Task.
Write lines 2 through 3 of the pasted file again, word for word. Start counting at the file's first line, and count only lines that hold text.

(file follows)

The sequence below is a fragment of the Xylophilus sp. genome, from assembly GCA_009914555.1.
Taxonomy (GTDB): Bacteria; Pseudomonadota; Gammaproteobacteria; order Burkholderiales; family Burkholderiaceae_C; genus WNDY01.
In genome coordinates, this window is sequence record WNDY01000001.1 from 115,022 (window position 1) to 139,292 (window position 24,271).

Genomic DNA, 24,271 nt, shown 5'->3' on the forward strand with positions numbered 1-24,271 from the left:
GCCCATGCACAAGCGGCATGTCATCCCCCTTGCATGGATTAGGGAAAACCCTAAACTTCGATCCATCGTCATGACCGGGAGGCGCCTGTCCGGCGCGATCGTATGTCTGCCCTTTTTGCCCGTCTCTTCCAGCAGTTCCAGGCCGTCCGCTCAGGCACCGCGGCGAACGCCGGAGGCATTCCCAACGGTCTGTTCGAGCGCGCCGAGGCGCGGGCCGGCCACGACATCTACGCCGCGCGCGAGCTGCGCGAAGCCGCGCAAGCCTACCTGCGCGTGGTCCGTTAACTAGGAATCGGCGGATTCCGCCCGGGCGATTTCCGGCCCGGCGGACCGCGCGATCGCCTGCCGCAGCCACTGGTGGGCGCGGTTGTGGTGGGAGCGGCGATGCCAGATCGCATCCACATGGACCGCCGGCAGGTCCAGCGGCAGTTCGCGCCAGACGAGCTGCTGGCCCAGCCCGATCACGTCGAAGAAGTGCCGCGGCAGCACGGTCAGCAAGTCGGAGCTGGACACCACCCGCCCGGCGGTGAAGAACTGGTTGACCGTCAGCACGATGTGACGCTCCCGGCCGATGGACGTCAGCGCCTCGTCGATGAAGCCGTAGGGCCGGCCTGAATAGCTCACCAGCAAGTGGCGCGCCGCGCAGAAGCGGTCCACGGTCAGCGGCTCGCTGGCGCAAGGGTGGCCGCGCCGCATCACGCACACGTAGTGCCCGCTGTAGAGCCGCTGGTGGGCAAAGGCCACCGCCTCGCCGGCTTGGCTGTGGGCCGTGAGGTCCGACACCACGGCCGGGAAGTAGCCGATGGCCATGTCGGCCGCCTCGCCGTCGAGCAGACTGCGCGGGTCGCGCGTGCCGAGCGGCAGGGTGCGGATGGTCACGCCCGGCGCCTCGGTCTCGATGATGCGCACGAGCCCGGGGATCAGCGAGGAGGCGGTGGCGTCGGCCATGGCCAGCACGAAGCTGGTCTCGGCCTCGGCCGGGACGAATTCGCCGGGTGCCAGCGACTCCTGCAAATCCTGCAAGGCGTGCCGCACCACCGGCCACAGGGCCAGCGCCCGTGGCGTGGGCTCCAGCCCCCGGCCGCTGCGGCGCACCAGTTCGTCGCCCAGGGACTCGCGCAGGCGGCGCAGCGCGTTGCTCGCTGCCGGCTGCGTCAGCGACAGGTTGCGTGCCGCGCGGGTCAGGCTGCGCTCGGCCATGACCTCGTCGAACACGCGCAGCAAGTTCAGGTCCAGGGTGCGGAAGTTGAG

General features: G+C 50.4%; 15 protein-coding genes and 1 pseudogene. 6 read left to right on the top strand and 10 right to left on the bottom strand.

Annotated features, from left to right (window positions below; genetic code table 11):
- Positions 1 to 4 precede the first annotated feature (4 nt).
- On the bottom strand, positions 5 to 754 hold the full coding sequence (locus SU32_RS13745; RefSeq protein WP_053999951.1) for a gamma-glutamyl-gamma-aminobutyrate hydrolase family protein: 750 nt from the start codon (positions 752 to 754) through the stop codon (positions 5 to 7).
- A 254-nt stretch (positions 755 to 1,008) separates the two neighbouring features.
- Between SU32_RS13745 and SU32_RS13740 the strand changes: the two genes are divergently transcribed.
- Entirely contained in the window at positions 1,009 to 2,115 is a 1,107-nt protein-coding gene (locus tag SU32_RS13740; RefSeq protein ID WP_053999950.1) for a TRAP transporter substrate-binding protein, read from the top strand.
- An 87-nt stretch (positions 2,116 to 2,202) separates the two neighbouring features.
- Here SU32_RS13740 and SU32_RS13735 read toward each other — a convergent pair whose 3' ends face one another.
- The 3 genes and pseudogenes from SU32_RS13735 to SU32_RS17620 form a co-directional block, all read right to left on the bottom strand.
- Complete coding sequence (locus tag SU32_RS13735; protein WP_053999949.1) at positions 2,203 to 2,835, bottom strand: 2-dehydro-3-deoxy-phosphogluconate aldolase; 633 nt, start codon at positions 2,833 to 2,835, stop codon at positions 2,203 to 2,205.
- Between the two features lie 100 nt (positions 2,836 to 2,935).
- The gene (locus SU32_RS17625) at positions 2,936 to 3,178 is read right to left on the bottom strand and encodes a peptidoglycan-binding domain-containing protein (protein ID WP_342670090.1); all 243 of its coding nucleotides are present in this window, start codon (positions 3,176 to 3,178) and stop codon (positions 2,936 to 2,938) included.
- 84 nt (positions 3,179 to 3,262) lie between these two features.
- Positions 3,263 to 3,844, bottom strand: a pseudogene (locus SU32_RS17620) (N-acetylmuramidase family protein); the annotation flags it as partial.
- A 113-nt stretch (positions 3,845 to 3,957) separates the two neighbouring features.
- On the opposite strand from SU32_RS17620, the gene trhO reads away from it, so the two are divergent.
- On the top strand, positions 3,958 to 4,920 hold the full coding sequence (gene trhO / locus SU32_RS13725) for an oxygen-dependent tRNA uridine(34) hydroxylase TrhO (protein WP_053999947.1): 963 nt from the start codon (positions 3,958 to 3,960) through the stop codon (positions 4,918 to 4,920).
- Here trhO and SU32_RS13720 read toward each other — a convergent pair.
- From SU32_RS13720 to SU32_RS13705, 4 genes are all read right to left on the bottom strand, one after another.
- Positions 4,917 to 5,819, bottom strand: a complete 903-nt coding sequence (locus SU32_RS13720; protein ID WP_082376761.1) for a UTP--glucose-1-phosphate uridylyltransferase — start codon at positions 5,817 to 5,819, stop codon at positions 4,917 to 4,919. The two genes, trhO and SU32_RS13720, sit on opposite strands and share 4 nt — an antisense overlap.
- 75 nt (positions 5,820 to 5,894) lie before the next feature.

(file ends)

Taxonomy (GTDB): Bacteria; Pseudomonadota; Gammaproteobacteria; order Burkholderiales; family Burkholderiaceae_C; genus WNDY01.
In genome coordinates, this window is sequence record WNDY01000001.1 from 115,022 (window position 1) to 139,292 (window position 24,271).